Cool and lush, Khao Yai National Park is an easy escape into the primordial jungle. The 2168-sq-km park, part of a Unesco World Heritage site, spans five forest types teeming with wildlife. There are good hiking trails and some fantastic waterfalls including Nam Tok Haew Suwat and Nam Tok Haew Narok that put on thundering shows in the rainy season.
The park is the primary residence of, among many others, around 200 elephants, a few very shy tigers, noisy gibbons, colourful tropical birds, massive pythons and countless audible, yet invisible, insects. Khao Yai is a major birdwatching destination, with large flocks of hornbills and hundreds of other birds. In the grasslands batik-printed butterflies dissect flowers with their surgical tongues and semi-tame deer graze with little care about nearby shutterbugs.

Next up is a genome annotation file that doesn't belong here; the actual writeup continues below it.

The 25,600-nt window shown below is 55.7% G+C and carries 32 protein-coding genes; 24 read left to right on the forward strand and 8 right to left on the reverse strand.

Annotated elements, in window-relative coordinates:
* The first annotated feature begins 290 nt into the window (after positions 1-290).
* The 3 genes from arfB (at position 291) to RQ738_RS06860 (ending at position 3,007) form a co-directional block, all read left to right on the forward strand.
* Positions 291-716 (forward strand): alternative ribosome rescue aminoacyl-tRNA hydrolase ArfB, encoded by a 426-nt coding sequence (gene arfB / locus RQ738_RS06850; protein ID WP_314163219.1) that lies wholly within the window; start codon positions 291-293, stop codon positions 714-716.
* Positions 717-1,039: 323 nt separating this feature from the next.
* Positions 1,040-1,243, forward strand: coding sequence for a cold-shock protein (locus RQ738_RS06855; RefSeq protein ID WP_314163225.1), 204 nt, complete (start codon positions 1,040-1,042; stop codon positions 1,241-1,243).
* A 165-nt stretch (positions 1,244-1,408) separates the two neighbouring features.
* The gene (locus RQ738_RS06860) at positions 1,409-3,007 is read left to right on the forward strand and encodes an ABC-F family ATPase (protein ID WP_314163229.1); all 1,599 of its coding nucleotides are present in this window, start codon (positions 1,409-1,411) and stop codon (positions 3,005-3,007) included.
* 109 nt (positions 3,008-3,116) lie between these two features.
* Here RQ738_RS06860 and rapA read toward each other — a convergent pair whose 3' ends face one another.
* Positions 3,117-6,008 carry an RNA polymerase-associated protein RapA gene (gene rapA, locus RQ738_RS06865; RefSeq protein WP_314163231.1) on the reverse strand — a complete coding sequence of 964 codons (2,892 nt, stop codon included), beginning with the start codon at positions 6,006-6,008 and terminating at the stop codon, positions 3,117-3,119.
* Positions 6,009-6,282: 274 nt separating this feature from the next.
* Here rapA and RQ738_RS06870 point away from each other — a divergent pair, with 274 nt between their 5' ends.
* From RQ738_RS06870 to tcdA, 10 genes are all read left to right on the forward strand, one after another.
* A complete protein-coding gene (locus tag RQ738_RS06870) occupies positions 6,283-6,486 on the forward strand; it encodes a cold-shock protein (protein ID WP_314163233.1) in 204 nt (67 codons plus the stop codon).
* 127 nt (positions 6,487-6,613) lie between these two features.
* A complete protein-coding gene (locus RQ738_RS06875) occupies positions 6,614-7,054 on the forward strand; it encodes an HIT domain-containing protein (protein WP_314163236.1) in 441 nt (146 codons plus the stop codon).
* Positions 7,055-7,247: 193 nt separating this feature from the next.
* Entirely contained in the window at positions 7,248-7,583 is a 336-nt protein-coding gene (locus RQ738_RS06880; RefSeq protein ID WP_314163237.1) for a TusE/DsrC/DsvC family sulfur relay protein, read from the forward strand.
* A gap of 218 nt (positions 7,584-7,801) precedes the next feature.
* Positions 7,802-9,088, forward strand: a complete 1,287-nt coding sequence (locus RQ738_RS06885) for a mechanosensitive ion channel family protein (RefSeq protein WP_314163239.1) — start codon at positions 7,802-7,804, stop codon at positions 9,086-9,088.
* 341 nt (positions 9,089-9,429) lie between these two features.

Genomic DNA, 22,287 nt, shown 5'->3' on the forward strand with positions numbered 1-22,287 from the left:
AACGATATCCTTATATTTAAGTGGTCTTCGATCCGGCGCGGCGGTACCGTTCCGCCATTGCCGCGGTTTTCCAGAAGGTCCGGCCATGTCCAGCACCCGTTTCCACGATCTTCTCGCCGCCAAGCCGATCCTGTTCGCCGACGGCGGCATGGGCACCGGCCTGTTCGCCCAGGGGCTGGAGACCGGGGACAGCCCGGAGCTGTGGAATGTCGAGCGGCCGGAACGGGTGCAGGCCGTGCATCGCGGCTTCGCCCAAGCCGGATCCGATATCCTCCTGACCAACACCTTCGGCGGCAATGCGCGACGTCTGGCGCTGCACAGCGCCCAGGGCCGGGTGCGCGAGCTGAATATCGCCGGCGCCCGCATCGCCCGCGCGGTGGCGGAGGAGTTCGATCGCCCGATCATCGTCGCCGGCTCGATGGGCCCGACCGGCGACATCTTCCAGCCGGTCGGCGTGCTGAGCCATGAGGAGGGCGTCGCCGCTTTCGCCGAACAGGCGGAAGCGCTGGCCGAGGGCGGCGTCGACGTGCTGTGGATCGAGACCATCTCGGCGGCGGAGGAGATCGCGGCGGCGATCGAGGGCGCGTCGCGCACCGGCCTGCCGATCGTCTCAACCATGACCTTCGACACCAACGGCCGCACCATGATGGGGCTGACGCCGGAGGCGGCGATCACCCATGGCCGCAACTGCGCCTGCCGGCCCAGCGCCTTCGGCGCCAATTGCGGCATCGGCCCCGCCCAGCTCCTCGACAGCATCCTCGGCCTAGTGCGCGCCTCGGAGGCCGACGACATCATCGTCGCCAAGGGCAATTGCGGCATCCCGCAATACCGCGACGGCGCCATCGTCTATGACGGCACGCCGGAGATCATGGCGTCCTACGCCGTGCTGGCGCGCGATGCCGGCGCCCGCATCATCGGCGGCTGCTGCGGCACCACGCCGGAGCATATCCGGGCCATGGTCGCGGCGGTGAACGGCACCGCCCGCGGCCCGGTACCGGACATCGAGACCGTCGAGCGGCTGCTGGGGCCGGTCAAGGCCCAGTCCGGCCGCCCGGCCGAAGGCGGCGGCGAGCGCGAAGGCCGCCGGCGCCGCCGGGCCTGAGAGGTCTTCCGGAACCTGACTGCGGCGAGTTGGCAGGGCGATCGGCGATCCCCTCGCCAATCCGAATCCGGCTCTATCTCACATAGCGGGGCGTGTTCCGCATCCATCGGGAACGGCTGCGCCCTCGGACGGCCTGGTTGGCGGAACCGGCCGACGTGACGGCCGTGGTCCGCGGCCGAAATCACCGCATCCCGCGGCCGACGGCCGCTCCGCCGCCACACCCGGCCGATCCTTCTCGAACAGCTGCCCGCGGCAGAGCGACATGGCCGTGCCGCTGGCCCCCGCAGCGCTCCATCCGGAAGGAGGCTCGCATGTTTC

Visiting independently is quite easy as the English-speaking staff at the visitors centre are very helpful, motorcycles and bicycles can be hired, and visitors with cars are usually happy to pick up pedestrians; though tours are reasonably priced and easy to arrange.
There are five marked trails for independent walking, but birdwatchers or animal trackers should consider hiring a jungle guide to increase their species count (the guides here are excellent) and appreciation of the environment.
Early-morning and early-evening visits to the roadside salt licks and the Nong Pak Chee Observation Tower sometimes provide close encounters with elephants, guar, and other large mammals, though the night safaris (reserve at the visitors centre) are the best wildlife-watching opportunity. It's important to understand that spotting the park's elephants and smaller critters is considered a bonus, with most people happy just to admire the mature jungle and frothy waterfalls that blanket and drain the peaks of Big Mountain.